Lightning strike locations are psuedo-randomly dispersed. If a thunder storm develops over, say, a 100 square kilometer PERFECTLY FLAT area, and throws out 100 strikes, then the expected strike coverage is 1 strike per sq. kilometer. Given that a strike will occur in that square kilometer, the chances of it striking any given 1m x 1m spot is (1x1)/(1000x1000) = 1E-6 = 0.0001%. Literally and exactly one chance in a million.

But the earth is not flat. It has been shown that taller objects attract more lightning. Taller conductive objects attract lighnting in direct proportion to the area they "protect." For a long slim object, that area is the area covered by a cone, which has its apex at the top of the object and which slants out at a $45^o$ angle in all directions. So, in this example, a 10m tall metal light pole would protect an area of ${(Pi)}{10^2} = 314 m^2$. It chances of getting struck by lightning in this storm would be 314 in a million, or roughly 0.3 in a thousand.

Anything which is fully within the volume of the cone of this light pole is considered protected (though I would not stand RIGHT NEXT to the light pole).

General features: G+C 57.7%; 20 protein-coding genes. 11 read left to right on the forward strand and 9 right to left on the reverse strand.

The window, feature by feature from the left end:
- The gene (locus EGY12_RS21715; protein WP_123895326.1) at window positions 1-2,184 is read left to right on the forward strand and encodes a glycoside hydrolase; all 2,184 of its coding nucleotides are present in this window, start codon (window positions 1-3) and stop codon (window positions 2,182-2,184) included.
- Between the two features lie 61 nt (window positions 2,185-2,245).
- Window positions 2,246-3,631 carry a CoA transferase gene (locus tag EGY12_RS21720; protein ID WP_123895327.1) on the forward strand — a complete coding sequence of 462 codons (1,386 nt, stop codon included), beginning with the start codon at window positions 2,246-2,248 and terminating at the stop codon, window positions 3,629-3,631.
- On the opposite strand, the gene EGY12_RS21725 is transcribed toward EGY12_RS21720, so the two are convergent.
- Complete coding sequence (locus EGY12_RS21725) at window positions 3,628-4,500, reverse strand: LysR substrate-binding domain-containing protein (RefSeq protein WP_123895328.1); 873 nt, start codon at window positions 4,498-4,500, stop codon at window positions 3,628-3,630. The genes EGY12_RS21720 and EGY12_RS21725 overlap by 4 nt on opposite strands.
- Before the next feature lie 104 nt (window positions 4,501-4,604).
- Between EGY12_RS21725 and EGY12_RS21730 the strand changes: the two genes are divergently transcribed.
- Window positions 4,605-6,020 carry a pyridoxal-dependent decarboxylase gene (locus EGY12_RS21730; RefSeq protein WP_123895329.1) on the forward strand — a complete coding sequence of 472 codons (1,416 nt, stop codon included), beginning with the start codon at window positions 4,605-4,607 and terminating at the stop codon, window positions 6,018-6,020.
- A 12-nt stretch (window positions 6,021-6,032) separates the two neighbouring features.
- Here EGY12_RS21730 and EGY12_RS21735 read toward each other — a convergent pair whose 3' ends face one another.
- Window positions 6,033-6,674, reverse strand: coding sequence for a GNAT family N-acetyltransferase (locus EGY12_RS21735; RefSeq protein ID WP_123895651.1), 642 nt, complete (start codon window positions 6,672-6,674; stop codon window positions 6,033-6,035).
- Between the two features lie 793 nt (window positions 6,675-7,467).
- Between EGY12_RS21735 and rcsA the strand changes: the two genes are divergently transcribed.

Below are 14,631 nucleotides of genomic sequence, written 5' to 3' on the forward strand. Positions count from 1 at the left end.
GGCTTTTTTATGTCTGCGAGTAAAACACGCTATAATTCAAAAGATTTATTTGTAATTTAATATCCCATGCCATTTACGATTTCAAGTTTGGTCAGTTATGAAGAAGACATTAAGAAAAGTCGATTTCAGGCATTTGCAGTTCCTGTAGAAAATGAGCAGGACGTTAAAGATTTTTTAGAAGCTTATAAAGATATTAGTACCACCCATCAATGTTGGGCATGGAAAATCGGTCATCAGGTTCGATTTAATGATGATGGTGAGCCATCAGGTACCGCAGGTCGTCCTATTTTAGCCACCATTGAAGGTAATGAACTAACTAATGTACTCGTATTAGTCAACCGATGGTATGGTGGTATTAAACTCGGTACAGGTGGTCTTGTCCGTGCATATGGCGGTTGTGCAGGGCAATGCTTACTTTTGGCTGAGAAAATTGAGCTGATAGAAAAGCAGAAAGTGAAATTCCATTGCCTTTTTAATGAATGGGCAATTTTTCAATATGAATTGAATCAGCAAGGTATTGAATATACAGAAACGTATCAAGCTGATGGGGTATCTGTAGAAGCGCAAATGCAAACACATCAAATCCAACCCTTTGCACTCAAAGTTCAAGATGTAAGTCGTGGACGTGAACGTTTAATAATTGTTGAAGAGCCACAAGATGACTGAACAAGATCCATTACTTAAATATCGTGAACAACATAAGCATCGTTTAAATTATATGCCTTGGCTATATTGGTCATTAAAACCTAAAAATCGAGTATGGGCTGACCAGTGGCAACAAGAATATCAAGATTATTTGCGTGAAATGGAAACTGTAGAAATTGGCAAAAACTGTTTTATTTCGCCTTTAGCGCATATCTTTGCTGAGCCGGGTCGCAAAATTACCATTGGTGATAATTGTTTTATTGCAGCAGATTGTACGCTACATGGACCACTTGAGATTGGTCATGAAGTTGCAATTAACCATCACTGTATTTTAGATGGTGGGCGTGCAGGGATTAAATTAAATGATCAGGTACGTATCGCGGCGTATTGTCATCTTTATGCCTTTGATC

A 10m tall and 100m x 100m warehouse would "protect" an area of about 120mx120m = $14400 m^2$. Its chances of taking that sole lighning bolt are 14400 in a million, or about 14.4 chances in a thousand: 1.44%. Now we are talking about real chances of taking a hit.

Let's go back to you in your car, out in flatland. Assume you are 1.6m tall and your car is about 1.4 m tall x 2m wide x 5m long. For purposes of a lightning strike, you are considered a conductive object. If you are out standing in the rain, like a dummy, you "protect" an area of about $8m^2$. Your car "protects" an area of about 4.8m x 7.8m = about $22m^2$. So, you have about 3 times greater chance of getting hit by lightning in your car.